UV Clarifiers/Sterilizers For Ponds
You ask some people and they say they are bad, you ask others and they say that they are good. Who is right? The truth is they are both right. The general conception is that they do the same thing but this is far from the truth. Technically, UV clarifiers and UV sterilizers are the same thing in that they both contain all of the same parts, but where they differ is what they are used for.
UV Clarifier/Sterilizers 101
So what does this mean? The particular wavelength of light that the bulb emits is harmful when it comes in contact with things around it. So when organisms such as bacteria, parasitic protozoa, and algae cells come in contact with the light from the bulb, their DNA is altered, ultimately causing harm and death to the organism. In essence, they are “nuked.”
Generally, bacteria and algae are pretty sensitive to UV light, and a short exposure is all it takes to “nuke” them. This would be a good job for a UV clarifier. Parasitic protozoa, like ich and costia, require a longer exposure time so the water would need to flow more slowly through the UV light, so a sterilizer is needed.
The longer the organism is exposed to the light, the more damage is done to it and that’s where the main difference between clarifiers and sterilizers lies – how quickly the water flows past the bulb, or how long the water and the organisms are exposed to the light.
Now let’s talk about things that affect the efficiency of the bulb. Generally speaking, although the bulb may still emit light, it is only effective at killing algae for about 8 to 12 months. The cleanliness of the water and of the crystal sleeve also influence the effectiveness of the bulb - the dirtier the water and sleeve, the less the UV light will be able to come into contact with the nuisance organisms. To prevent sludge and lime build up, the sleeve can be cleaned with a mild detergent, followed by a rinse of clean water.
How They Work
Sterilizer VS. Clarifier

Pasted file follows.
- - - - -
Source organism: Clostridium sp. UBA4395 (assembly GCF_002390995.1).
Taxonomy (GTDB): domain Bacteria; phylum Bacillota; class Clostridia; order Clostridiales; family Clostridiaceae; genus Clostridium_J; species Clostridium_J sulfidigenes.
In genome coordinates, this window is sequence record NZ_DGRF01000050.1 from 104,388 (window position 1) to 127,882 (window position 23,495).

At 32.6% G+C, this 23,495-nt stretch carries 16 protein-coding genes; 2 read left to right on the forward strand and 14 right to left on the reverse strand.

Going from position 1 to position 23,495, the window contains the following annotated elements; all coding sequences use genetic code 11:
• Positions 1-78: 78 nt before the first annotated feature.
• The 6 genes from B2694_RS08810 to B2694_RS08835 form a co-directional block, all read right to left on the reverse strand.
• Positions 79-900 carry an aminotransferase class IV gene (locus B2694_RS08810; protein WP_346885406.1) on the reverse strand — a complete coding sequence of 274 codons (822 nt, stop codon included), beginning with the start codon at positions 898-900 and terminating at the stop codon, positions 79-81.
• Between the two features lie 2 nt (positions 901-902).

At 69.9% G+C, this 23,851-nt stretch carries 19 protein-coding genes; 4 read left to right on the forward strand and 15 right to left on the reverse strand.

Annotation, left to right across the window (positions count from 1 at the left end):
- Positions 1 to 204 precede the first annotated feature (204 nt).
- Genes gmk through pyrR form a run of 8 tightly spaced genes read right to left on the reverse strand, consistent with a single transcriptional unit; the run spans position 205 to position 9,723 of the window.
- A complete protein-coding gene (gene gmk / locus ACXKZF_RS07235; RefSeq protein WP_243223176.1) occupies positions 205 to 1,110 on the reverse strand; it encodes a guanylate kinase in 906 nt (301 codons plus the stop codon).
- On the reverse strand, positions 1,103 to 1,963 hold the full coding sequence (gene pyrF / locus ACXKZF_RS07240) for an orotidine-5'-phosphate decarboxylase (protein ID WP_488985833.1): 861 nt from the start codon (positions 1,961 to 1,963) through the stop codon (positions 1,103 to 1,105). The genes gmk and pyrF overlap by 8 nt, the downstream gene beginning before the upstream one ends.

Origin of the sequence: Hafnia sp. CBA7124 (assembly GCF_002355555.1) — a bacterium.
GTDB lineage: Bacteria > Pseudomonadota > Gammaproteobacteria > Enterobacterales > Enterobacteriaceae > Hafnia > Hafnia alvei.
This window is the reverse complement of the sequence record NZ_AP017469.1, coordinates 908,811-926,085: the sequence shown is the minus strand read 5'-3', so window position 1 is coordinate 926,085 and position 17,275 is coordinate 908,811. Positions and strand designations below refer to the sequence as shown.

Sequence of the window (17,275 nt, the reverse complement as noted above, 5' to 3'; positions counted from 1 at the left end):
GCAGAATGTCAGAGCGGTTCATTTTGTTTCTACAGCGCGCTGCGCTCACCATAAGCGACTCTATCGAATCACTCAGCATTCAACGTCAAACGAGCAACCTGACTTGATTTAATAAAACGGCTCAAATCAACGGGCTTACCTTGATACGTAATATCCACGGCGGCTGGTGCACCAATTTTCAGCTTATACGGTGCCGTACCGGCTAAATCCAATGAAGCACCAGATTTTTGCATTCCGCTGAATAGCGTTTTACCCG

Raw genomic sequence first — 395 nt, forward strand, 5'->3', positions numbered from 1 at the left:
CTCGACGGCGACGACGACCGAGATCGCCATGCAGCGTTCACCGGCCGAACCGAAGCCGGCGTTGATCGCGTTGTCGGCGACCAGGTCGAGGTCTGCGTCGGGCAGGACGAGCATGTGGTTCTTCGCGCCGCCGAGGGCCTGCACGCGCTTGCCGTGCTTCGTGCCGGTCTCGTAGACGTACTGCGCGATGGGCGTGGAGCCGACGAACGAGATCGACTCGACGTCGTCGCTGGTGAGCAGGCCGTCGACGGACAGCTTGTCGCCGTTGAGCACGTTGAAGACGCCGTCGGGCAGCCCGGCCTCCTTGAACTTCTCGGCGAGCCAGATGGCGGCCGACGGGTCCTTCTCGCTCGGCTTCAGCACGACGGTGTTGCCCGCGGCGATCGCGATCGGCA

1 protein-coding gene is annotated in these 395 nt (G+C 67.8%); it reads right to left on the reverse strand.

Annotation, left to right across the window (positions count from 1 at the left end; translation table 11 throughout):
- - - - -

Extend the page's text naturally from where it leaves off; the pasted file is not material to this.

A well-balanced pond ecosystem rarely has problems with green water, but any water feature, when out of balance, might require you to resort to artificial means to control algae blooms. This is where UV clarifiers come in handy. Their main purpose is to clear the water and get rid of those nasty algae blooms that cause green water. But remember, UV clarifiers only get rid of the single-celled, floating algae. It does not get rid of other forms of algae such as string or blanket algae.
You also should be aware that UV sterilizers cannot be used with certain medication applications because in addition to the effect it has on bacteria and parasites, it can have a similar effect on the makeup of certain medications, often times rendering them useless. So a good rule of thumb is that the sterilizer be removed or turned off when medicating.
Where do these fit with the general hobbyist? A lot of hobbyists use sterilizers on a smaller scale, in the 9 to 24 watt range, in their own quarantine tanks. Whether you choose a UV clarifier or sterilizer, it should be installed in-line after the skimmer or other mechanical filter, pre-filtering the water to keep the unit from coming in contact with heavy debris.
Acorn Ponds & Waterfalls Offers Rochester, Monroe County, NY- Pond Filtration Installations Services & Landscaping Ideas
Acorn Ponds & Waterfalls Pond Filtration Service Areas:
Rochester, Monroe County, New York, NY Pittsford, Penfield, Brighton, Fairport, Irondequoit, Perinton, Victor, Mendon, Webster, Greece, Chili, Scottsville, Bushnell's Basin, Rush, Henrietta, North Greece, East Henrietta, West Henrietta, East Rochester, Bloomfield, West Webster, North Gates, Honeyoye Falls, Gates Chili, Bergen, Palmyra, Charlotte, Palma, North Chili, NY